We’ve all been there. The CEO, Emcee, or Board Chair comes up to the stage just as dinner is finishing up, and begins, “let’s take a moment to thank our sponsors”. It’s a nice thought, and showing gratitude to sponsors is very important. But does it have to be so boring? Does it have to be so routine and by the book that it makes your guests tune out from listening to your speaker and tune in to talking to their neighbor?
How can you both thank your sponsors meaningfully while keeping it interesting for everyone else, and better yet, how can you go the extra mile in thanking your donors beyond the perfunctory podium “thank yous”?
Looking for simple ideas of how you can make your next fundraising event an unforgettable night for your donors and make them fall even more in love with your mission? Read on!
For many organizations, their annual fundraiser serves multiple purposes. The top three that are pretty universal are:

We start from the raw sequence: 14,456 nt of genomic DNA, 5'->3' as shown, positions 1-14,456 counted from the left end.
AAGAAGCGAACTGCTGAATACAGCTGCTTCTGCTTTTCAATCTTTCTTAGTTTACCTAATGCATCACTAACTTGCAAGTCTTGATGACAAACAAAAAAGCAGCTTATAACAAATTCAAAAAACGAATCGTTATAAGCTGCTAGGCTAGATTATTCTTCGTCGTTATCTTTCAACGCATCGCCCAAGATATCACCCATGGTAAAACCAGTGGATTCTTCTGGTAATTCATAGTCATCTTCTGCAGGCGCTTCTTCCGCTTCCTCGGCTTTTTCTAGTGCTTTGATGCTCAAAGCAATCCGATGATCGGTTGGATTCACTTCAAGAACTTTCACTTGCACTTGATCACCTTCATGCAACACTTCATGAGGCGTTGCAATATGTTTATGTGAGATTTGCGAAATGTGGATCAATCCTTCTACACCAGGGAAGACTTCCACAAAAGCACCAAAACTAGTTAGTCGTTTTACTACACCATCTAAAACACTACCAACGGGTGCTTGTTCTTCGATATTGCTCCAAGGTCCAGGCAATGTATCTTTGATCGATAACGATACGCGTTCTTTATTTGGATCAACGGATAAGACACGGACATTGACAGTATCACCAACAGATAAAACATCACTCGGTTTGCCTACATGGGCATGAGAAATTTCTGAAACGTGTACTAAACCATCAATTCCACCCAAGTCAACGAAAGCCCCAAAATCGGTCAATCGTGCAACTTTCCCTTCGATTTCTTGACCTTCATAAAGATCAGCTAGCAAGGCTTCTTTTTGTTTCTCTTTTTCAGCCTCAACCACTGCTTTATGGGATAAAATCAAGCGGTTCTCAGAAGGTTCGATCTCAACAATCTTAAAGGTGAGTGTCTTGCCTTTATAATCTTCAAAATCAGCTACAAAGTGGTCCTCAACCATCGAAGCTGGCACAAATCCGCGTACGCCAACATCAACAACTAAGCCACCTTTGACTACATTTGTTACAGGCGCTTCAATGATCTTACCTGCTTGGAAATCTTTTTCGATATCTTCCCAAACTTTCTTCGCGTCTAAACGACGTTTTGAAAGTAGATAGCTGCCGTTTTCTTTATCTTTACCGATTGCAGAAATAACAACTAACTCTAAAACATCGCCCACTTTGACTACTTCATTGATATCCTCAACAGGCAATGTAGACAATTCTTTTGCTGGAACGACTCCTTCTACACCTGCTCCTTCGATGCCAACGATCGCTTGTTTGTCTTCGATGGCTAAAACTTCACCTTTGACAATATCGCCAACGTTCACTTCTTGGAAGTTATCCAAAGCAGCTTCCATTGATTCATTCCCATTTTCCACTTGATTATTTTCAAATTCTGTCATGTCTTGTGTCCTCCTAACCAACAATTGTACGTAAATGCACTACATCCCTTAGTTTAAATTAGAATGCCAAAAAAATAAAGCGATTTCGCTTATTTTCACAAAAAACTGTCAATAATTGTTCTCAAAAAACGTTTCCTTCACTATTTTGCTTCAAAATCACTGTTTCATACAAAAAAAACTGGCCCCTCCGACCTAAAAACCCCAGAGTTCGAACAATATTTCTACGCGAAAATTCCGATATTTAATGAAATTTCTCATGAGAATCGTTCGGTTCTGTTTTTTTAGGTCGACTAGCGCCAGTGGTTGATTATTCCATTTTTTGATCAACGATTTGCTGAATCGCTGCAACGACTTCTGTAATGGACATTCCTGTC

At any given event, the emphasis on these main areas might shift, but generally speaking, these areas tend to be where most of the focus remains for many nonprofit fundraising events.
Planning and executing a benefit event for your organization takes a lot of time, energy, and goodwill from your staff, board, volunteers, and donors. In fact, it’s one of the most time intensive ways to raise money. That’s why you want to make sure every resource you put into your event has the greatest return on investment. If you’re looking to maximize success and generate more revenue to put towards your mission and programs then be sure to follow the 3 P’s of event success
First, you need a clear purpose for the event. Events come in all shapes, sizes and flavors. There really isn’t a one size fits all answer to what is the best type of event. There are however best practices depending on what the main goal of the event is. Is the purpose of the event to raise as much money as possible? Is the emphasis on having a good party and celebration of your work? Having time to honor special guests through awards? To cultivate new donors, or deepen relationships with existing donors? Each of these priorities will represent a different approach and event night timeline and structure.
Michael Faith Benefit Auctioneer and fundraising professional